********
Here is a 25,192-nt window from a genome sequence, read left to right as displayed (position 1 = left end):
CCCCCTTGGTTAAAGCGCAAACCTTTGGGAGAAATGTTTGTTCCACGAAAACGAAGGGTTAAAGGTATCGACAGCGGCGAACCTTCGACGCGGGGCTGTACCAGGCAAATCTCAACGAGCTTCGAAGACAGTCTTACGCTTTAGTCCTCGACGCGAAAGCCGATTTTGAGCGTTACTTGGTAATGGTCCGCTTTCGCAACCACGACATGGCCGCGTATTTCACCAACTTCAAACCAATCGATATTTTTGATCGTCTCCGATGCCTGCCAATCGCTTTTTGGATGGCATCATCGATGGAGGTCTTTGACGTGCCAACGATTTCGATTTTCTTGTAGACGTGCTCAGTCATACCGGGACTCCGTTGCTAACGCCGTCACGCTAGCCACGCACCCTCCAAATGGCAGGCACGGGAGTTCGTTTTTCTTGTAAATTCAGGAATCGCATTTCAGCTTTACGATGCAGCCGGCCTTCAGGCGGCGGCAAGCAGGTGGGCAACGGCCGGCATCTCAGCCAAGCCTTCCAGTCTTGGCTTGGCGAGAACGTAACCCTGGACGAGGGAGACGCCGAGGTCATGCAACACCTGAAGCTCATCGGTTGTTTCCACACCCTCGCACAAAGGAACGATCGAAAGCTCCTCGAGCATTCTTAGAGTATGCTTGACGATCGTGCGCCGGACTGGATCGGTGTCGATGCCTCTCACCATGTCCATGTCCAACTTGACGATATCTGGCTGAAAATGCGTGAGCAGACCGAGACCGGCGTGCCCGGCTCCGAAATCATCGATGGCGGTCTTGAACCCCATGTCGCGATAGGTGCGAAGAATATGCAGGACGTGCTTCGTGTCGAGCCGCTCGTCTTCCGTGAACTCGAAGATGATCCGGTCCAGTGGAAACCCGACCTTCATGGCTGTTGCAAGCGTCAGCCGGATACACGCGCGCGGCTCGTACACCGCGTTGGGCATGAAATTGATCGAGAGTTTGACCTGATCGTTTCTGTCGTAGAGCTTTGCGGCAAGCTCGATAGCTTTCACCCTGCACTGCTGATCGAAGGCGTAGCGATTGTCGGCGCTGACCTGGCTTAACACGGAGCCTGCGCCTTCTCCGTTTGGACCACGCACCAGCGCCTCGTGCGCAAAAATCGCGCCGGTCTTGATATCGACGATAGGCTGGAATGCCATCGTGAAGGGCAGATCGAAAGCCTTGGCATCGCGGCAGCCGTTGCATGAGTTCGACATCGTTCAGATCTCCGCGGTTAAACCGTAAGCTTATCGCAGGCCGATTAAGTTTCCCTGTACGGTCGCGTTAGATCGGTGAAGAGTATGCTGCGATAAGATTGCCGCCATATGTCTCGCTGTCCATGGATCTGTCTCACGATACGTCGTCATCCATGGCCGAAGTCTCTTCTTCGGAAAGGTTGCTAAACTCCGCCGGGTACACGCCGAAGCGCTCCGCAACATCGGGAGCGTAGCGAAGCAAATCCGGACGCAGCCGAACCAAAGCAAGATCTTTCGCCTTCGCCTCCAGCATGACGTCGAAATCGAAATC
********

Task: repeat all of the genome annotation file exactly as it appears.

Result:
Here is a 25,192-nt window from a genome sequence, read left to right as displayed (position 1 = left end):
CCCCCTTGGTTAAAGCGCAAACCTTTGGGAGAAATGTTTGTTCCACGAAAACGAAGGGTTAAAGGTATCGACAGCGGCGAACCTTCGACGCGGGGCTGTACCAGGCAAATCTCAACGAGCTTCGAAGACAGTCTTACGCTTTAGTCCTCGACGCGAAAGCCGATTTTGAGCGTTACTTGGTAATGGTCCGCTTTCGCAACCACGACATGGCCGCGTATTTCACCAACTTCAAACCAATCGATATTTTTGATCGTCTCCGATGCCTGCCAATCGCTTTTTGGATGGCATCATCGATGGAGGTCTTTGACGTGCCAACGATTTCGATTTTCTTGTAGACGTGCTCAGTCATACCGGGACTCCGTTGCTAACGCCGTCACGCTAGCCACGCACCCTCCAAATGGCAGGCACGGGAGTTCGTTTTTCTTGTAAATTCAGGAATCGCATTTCAGCTTTACGATGCAGCCGGCCTTCAGGCGGCGGCAAGCAGGTGGGCAACGGCCGGCATCTCAGCCAAGCCTTCCAGTCTTGGCTTGGCGAGAACGTAACCCTGGACGAGGGAGACGCCGAGGTCATGCAACACCTGAAGCTCATCGGTTGTTTCCACACCCTCGCACAAAGGAACGATCGAAAGCTCCTCGAGCATTCTTAGAGTATGCTTGACGATCGTGCGCCGGACTGGATCGGTGTCGATGCCTCTCACCATGTCCATGTCCAACTTGACGATATCTGGCTGAAAATGCGTGAGCAGACCGAGACCGGCGTGCCCGGCTCCGAAATCATCGATGGCGGTCTTGAACCCCATGTCGCGATAGGTGCGAAGAATATGCAGGACGTGCTTCGTGTCGAGCCGCTCGTCTTCCGTGAACTCGAAGATGATCCGGTCCAGTGGAAACCCGACCTTCATGGCTGTTGCAAGCGTCAGCCGGATACACGCGCGCGGCTCGTACACCGCGTTGGGCATGAAATTGATCGAGAGTTTGACCTGATCGTTTCTGTCGTAGAGCTTTGCGGCAAGCTCGATAGCTTTCACCCTGCACTGCTGATCGAAGGCGTAGCGATTGTCGGCGCTGACCTGGCTTAACACGGAGCCTGCGCCTTCTCCGTTTGGACCACGCACCAGCGCCTCGTGCGCAAAAATCGCGCCGGTCTTGATATCGACGATAGGCTGGAATGCCATCGTGAAGGGCAGATCGAAAGCCTTGGCATCGCGGCAGCCGTTGCATGAGTTCGACATCGTTCAGATCTCCGCGGTTAAACCGTAAGCTTATCGCAGGCCGATTAAGTTTCCCTGTACGGTCGCGTTAGATCGGTGAAGAGTATGCTGCGATAAGATTGCCGCCATATGTCTCGCTGTCCATGGATCTGTCTCACGATACGTCGTCATCCATGGCCGAAGTCTCTTCTTCGGAAAGGTTGCTAAACTCCGCCGGGTACACGCCGAAGCGCTCCGCAACATCGGGAGCGTAGCGAAGCAAATCCGGACGCAGCCGAACCAAAGCAAGATCTTTCGCCTTCGCCTCCAGCATGACGTCGAAATCGAAATC